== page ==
In the run-up to the Easter vacation, “The Passion of the Christ” drew plenty of Brits and millions of folks in Latin America last week, while those with more secular tastes flocked to “Brother Bear,” “Starsky & Hutch” and “50 First Dates.”
Auds showed less enthusiasm for “Scooby-Doo 2: Monsters Unleashed,” which had handy but not outstanding bows in nine territories, coming tops in Sweden, Singapore, the Philippines and Malaysia. Warners’ kidpic didn’t bark as loudly in Thailand, Belgium, Norway, Portugal and Denmark.
The front-runner for the second consecutive frame, “Passion” racked up an estimated $16 million in 36 territories March 26-28, and its cume through March 30 levitated to around $63.5 million. Biblical epic ruled in Blighty, with the benefit of previews, ending “Crouching Tiger, Hidden Dragon’s'” reign as the best opening for a subtitled title, and surpassing the expectations of exhibs who weren’t so sanguine after its muted reception in Ireland. “It’s such an unusual release; the intrigue factor is massive,” said one booker, who predicts it will wind up with more than $18 million.
Mel Gibson’s drama smashed Fox opening records in Argentina (dethroning “Titanic”), Venezuela (an industry high, outgunning “The Matrix Reloaded”), Uruguay, Bolivia and the Dominican Republic. Crucifixion saga reigned in its second chapter in Mexico and in Brazil, where it improved by 4%.
Icon reported No. 1 debuts for “Passion” in South Africa, Norway, Finland and Hungary, but in action-oriented Taiwan it was beaten by “Taking Lives.” Pic fell by 30% in its second coming in Germany, where folks find the explicit violence a turn-off.
In its offshore preem, “Dawn of the Dead” satisfied numerous horror devotees in the U.K., on par with “28 Days Later” and “The Texas Chainsaw Massacre” remake.
“Starsky & Hutch” romped through its second wide week in the U.K. and launched brightly in Germany, where kids are in the midst of a retro-1970s fad.
“Brother Bear” scampered to $132 million, heading for $150 million. Family pic conquered Spain, its final major market, marking the biggest toon debut in spring locally and in local currency the third best for an animated entry behind “Finding Nemo” and “Tarzan.” “Bear” also reigned in Switzerland and in its second turn in Germany and Austria, and earned tidy sums in its third in Japan and fourth in Italy.
“Peter Pan” notched one of its better openings in Spain, ahead of fellow frosh “Taking Lives,” and fared OK in Greece and Portugal.
Exhibs in Spain are hoping kids will go see the fantasy after their first-choice “Bear.” “Pan” has whistled up a so-so $50.5 million in 48 markets, overtaking domestic’s $48.3 million, including the U.K.’s $16.2 million, France’s $10.2 million and Oz’s $6.2 million.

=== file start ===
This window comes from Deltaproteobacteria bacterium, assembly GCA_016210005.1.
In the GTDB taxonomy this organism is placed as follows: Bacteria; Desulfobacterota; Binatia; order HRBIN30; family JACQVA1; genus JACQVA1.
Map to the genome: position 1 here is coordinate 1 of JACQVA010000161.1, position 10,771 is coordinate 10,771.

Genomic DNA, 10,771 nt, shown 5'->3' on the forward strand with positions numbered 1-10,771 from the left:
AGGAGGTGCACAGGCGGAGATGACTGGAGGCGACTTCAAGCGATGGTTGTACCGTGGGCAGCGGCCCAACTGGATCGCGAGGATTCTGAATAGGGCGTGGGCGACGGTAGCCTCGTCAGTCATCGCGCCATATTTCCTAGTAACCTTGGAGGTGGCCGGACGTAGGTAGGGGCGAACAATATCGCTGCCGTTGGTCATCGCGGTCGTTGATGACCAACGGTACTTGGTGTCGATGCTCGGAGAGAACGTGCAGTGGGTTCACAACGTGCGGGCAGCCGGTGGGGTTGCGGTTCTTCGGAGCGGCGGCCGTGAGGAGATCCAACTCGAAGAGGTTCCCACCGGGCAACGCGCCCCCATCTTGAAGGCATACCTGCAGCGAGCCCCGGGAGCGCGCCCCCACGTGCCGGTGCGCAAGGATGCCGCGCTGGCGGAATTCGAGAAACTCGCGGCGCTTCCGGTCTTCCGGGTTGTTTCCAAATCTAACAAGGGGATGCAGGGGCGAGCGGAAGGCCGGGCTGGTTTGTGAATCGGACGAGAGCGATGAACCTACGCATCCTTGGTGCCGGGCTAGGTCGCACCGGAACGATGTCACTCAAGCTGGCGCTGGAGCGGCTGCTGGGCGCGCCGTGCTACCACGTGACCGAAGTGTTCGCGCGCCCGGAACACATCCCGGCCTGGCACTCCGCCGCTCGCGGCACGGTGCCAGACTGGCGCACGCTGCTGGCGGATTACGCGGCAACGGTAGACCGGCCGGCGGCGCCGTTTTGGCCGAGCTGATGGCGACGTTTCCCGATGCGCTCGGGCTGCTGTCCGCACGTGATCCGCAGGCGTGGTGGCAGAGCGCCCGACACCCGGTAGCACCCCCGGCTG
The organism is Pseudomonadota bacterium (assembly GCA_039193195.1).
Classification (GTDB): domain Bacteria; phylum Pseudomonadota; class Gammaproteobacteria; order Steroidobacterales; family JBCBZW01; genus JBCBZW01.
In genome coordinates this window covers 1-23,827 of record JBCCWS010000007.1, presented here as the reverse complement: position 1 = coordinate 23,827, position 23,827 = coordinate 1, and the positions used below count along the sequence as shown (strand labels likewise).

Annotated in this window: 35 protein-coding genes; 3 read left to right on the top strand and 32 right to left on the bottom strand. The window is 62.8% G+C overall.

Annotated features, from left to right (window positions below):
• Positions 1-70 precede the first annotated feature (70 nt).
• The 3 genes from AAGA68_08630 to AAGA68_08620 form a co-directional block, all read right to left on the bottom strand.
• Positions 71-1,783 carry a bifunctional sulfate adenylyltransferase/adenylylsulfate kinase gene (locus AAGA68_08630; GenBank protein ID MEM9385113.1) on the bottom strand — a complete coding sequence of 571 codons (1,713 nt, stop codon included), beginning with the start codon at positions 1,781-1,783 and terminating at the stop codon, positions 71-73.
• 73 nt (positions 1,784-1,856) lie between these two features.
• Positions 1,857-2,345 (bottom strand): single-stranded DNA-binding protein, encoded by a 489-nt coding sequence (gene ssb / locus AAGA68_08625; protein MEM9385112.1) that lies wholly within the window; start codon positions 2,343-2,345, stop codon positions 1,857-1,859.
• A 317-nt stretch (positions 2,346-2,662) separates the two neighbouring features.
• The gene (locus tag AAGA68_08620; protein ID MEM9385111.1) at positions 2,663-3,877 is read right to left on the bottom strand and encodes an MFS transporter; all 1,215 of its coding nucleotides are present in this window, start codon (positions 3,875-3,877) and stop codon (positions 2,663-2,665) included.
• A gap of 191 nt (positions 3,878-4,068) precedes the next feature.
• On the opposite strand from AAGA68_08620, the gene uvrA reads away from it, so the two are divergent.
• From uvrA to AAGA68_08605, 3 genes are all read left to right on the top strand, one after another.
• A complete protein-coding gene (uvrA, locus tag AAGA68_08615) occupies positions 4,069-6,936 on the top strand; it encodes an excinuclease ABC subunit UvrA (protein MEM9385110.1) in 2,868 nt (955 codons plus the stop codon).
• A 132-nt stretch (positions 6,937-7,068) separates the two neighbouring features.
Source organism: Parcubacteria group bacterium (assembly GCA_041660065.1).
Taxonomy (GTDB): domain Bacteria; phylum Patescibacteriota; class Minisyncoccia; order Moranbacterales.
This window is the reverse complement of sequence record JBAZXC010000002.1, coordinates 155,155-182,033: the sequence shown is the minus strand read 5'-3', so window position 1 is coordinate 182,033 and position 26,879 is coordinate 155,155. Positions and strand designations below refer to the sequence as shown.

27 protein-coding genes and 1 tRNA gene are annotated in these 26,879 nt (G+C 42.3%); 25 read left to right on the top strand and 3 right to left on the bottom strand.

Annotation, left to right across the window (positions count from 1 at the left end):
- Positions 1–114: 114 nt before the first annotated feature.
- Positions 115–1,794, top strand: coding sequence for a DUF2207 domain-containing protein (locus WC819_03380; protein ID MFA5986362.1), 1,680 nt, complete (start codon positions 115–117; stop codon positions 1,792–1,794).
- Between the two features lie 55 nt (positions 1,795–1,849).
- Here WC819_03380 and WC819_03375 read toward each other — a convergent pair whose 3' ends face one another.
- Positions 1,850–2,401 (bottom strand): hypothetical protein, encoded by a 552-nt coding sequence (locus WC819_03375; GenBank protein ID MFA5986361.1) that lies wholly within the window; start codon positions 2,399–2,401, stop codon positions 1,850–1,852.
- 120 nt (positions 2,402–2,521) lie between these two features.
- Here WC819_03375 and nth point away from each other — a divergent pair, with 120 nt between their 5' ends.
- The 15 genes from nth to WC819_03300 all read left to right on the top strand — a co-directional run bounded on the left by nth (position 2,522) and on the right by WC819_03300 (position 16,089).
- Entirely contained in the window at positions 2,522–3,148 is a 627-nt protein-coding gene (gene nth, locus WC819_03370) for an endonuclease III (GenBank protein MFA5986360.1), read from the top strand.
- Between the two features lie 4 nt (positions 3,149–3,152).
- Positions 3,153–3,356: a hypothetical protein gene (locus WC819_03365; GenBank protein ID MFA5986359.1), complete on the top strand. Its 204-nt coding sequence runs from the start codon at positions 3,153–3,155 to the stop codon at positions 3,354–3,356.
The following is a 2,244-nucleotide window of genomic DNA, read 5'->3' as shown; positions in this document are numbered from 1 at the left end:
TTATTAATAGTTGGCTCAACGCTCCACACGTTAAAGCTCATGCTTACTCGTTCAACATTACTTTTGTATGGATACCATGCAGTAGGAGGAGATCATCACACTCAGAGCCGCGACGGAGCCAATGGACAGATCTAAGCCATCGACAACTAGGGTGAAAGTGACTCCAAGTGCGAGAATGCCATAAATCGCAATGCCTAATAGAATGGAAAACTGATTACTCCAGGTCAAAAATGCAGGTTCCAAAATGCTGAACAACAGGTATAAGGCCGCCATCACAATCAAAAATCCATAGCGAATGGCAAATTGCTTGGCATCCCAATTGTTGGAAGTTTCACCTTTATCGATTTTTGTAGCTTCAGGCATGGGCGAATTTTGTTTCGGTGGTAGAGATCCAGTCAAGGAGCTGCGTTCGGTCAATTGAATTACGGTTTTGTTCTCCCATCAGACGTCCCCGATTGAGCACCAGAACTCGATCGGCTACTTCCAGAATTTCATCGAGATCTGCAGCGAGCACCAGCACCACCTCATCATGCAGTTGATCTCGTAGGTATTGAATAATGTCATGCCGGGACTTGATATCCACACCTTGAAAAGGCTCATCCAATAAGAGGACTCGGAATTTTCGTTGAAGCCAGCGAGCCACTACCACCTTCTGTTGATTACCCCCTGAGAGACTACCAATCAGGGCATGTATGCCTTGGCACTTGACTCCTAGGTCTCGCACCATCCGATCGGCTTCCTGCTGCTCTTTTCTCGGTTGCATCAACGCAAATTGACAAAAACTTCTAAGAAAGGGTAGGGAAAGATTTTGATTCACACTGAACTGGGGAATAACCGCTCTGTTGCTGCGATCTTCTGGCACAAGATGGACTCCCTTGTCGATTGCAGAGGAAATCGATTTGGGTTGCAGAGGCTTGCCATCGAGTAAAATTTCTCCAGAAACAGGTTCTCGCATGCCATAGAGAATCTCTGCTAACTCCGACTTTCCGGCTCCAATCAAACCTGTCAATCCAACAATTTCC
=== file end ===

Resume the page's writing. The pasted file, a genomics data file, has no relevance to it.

“50 First Dates” easily took top spot in Australia, repping a career best for Adam Sandler, toppling “Big Daddy.” Sandler/Drew Barrymore vehicle has wooed a decent $1.9 million in four weeks in Russia, where actioners and comedies are the most popular genres.
“Monster” was greeted with critical raves and a sizable turnout on 45 screens in Australia. Serial killer saga toplining Charlize Theron has captured an estimated $7 million in 18 territories, led by Spain’s $1.6 million, Mexico’s $845,000, South Africa’s $752,000, Norway’s $580,000 and Greece’s $490,000.
“The Haunted Mansion” was perky in Italy, trailing Gallic import “Crimson Rivers 2” and Italo holdover “Don’t Move,” and just fair in Holland and Oz. Eddie Murphy starrer’s cume ascended to $64 million and with Japan and sundry smaller markets ahead, is destined to surpass domestic’s $75.5 million.
Winding its tour, “Something’s Gotta Give” didn’t give a lot in Japan, coming in 9% below “What Women Want,” a similar-skewing pic which didn’t click in that market. Helmer Nancy Meyers’ romantic comedy has grossed an impressive $119.5 million.
“Hidalgo” is all over the map abroad, galloping through its third sojourn in Spain, ranking first in Denmark, well beaten by “Scooby 2” in Sweden, corpsing in France and plunging after a mediocre debut Down Under.
“Immortal,” comicbook artist Enki Bilal’s $35 million, English-lingo futuristic fantasy, featuring Linda Hardy, Thomas Kretschmann and Charlotte Rampling, bowed strongly in France but couldn’t dislodge the soph sesh of Gallic boarding-school saga “The Choristes.”
French exhibs doubt “Immortal” will live up to its title as it faced fierce competition with the March 31 arrivals of “The Passion of the Christ” and the Monica Bellucci/Vincent Cassel headliner “Secret Agents.”
(Archie Thomas in London, Sheri Jennings in Rome, Liza Klaussmann in Paris, Norma Nebot in Madrid and Ed Meza in Cannes contributed to this report.)